labeling changes would further minimize the potential for off-site movement. New conditions ofregistration were also associated with this two-year extension. These included enhancedreporting and additional data requirements. This was a two-year registration set to automaticallyexpire on December 20, 2020, unless EPA further extended it.2019 New OTT Dicamba Product RegistrationOn April 5, 2019, EPA registered a product containing a combination of dicamba and Smetolachlor for OTT use on DT cotton and DT soybeans (EPA Registration Number 100-1623,A21472 Plus VaporGrip Technology (ABN Tavium)). This combination of active ingredientswas previously an approved tank mix, and as such, the combination of active ingredients wasalready being used as a tank mix for OTT on DT cotton and DT soybeans. The registration forthis dicamba product was set to automatically expire on December 20, 2020, unless EPAextended it.2019 IncidentsDuring the 2019 use season, based on reporting to AAPCO, there was an approximate 10%increase in number of incidents from 2018 with 1,218 reported in 2018 compared to 1,345incidents reported to the states in 2019. According to EPA’s Incident Data System, there were1,400 incidents reported in 2017, 2,600 reported in 2018 and nearly 3,000 reported to EPA in2019. Although, reports have continued to increase nationally, there is variability in numbers ofreports from individual. Some states (e.g., Kentucky, Missouri, Minnesota, Ohio) have seen adecrease.2020 Court OrderOn June 3, 2020, the Ninth Circuit Court of Appeals issued a decision in National Family FarmCoalition, et. al., v. EPA, 960 F.3d 1120 (aka Dicamba II), ordering the immediately effectivevacatur of three pesticide registrations containing the active ingredient dicamba for use on DTcrops (XtendiMax with Vaporgrip Technology (EPA Reg. No. 524-617); Engenia (EPA Reg.No. 7969-345); and FeXapan (EPA Reg. No. 352-913)). The Court found that EPA’s decision toapprove these dicamba products was not based on substantial evidence in that “EPA substantiallyunderstated risks that it acknowledged and failed entirely to acknowledge other risks.” Theproduct containing dicamba plus s-metolachlor (Tavium) was not vacated, so it remainedregistered with the expiration date of December 20, 2020.On June 8, 2020, EPA issued a cancellation order providing growers, commercial applicators anddistributors with direction on how to effectuate the vacatur. This cancellation order outlined thelimited and specific circumstances under which existing stocks of the three affected dicambaproducts could be used for a limited period of time. Growers and commercial applicators wereallowed to use existing stocks that were in their possession as of June 3, 2020, as long as the usewas consistent with the product’s previously approved label, but only until July 31, 2020.IV. 2020 Registration ActionsBayer and BASF submitted registration applications on July 2, 2020 for new productregistrations (XtendiMax and Engenia) for use on DT cotton and DT soybeans. Syngentasubmitted an application to amend its Tavium registration on August 12, 2020, including arequest that the upcoming expiration date be extended.9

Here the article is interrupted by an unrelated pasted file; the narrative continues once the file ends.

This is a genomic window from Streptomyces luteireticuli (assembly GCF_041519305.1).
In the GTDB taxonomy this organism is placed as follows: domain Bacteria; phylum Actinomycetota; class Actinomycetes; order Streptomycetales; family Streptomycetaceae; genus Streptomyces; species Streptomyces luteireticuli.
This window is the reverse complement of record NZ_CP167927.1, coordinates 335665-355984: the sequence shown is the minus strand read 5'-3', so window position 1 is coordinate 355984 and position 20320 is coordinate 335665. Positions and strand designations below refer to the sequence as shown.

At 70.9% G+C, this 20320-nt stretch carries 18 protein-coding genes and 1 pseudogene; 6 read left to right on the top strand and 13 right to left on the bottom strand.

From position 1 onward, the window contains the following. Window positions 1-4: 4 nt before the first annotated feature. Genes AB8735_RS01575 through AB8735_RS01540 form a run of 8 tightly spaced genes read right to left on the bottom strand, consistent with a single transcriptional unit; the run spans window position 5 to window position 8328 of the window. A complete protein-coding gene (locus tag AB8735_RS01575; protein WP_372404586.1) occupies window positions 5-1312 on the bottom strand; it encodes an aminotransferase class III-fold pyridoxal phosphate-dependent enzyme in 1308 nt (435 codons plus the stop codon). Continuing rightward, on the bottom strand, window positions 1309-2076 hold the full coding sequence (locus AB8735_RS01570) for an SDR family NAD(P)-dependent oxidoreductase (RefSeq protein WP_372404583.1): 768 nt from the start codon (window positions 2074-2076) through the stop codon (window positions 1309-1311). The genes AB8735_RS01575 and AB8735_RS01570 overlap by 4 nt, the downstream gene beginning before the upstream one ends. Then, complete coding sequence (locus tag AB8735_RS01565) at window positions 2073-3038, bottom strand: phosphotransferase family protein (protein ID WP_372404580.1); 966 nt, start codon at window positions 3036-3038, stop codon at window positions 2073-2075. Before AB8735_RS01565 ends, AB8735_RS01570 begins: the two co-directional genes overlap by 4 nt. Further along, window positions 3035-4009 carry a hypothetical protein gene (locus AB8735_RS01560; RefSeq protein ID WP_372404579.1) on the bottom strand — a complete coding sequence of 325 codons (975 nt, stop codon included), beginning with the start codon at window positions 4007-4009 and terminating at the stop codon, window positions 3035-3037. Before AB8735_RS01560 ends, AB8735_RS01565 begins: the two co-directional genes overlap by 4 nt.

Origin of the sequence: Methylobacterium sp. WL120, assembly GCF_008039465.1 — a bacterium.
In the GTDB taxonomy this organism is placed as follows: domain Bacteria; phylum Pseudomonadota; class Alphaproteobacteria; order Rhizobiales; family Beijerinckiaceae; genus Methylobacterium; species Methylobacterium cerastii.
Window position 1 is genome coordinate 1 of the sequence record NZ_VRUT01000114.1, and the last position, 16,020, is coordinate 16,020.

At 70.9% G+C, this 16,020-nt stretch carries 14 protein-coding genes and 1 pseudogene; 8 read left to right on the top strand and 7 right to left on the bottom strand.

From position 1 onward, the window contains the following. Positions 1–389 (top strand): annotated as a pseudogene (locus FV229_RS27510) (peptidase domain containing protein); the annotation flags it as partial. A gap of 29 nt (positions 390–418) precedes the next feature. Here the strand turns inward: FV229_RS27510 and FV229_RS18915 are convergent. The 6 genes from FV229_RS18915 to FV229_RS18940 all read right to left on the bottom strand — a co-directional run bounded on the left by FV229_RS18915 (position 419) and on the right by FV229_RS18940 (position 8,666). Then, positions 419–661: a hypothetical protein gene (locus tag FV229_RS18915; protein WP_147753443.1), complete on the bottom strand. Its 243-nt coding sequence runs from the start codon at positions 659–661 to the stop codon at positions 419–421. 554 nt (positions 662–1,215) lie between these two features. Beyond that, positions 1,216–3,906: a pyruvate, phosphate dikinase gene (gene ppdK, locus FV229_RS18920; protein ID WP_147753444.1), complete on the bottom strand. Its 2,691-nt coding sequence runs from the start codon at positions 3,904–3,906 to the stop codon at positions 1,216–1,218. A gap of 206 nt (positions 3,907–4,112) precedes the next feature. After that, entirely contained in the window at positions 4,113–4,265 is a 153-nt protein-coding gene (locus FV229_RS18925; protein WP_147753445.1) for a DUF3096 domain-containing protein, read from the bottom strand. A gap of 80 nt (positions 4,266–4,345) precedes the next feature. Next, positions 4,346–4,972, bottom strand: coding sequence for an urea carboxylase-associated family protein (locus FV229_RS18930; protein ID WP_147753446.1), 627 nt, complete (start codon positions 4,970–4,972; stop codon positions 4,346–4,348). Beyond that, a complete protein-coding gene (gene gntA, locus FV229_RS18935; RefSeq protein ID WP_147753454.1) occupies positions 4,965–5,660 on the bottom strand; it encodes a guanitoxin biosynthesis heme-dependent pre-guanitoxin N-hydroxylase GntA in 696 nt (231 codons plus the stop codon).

The documents supporting the decision to grant these applications can be found in docket numberEPA-HQ-OPP-2020-0492 at regulations.gov. In coming to its decision, EPA’s record includesconsideration of earlier submitted relevant studies and information as well as new studies andinformation received post the earlier registration actions. Therefore, some documents that wereconsidered in earlier registration actions are referenced in these new supporting documents.V. Stakeholder FeedbackThe Agency received comments from various stakeholders in the form of calls, emails, andletters concerning the use of dicamba on DT cotton and DT soybeans. The comments were bothin favor of and opposed to the continued or renewed registration of dicamba for pre- andpostemergent use on DT cotton and DT soybeans.Included in these comments was correspondence from a variety of stakeholders seeking to sharetheir experience with dicamba, including state agencies, farm bureaus, industry, growers, nongovernmental organizations, academia, congressional committees, and Members of Congress.These correspondences can be found in the document titled 2020 Dicamba Decision Commentson regulations.gov in Docket ID: EPA-HQ-OPP-2020-0492. The information provided differentviewpoints, and EPA considered these comments prior to approving these registration actions.Many letters representing significant economic sectors strongly encouraged EPA to register theseproducts. These letters indicated that growers need as many tools as possible and that dicambafor use in DT cotton and soybean is critically important to combat troublesome weeds (Palmeramaranth). Some of the letters provided information about the adoption rate of this technology asan indicator of importance to growers and how regulation can hamper the development of newtechnologies to help growers control weeds. As of October 19, 2020, examples of letters receivedwere from agricultural coalitions from the states of: Alabama, Georgia, Kansas, Mississippi,Nebraska, Virginia; seed dealers/Co-Ops: Beck’s Hybrids, LG Seeds, Wilbur-Ellis, Proseed,Latham High-Tech Seeds; commodity groups: National Cotton Council (NCC), AmericanSoybean Association (ASA), Georgia Cotton Commission, Plains Cotton Growers, AmericanSeed Trade Association; commercial applicator groups: Southern Crop Protection Association(SCPA); registrant representatives: Crop Life America; governmental entities: Iowa Departmentof Agriculture and Land Stewardship, Kansas Department of Agriculture, PennsylvaniaDepartment of Agriculture, the Governor of Nebraska, the U.S. House of RepresentativesCommittee on Agriculture, and Members of Congress; and state organizations: the NationalAssociation of State Department of Agriculture (NASDA) and American Association of PestControl Officials (AAPCO). There were also letters from various individuals, including oneacademic who stated that the DT system is an important tool, but there have been incidentsdespite mitigation measures, and additional control measures should be considered (Hartzler).Letters from other stakeholders provided varying details describing incidents and views on thenature of incident reporting, including possible underreporting. These letters describe damage tovineyards, non-DT soybeans, and numerous species of trees and other broadleaf herbaceousplants. These incidents were documented on small farms, residential areas, public lands (e.g.,parks, natural areas, wildlife refuges), industrial landscapes (e.g., cemeteries and business storefronts) and roadsides. Additionally, the issue of “right to farm” was raised (i.e., growers have the10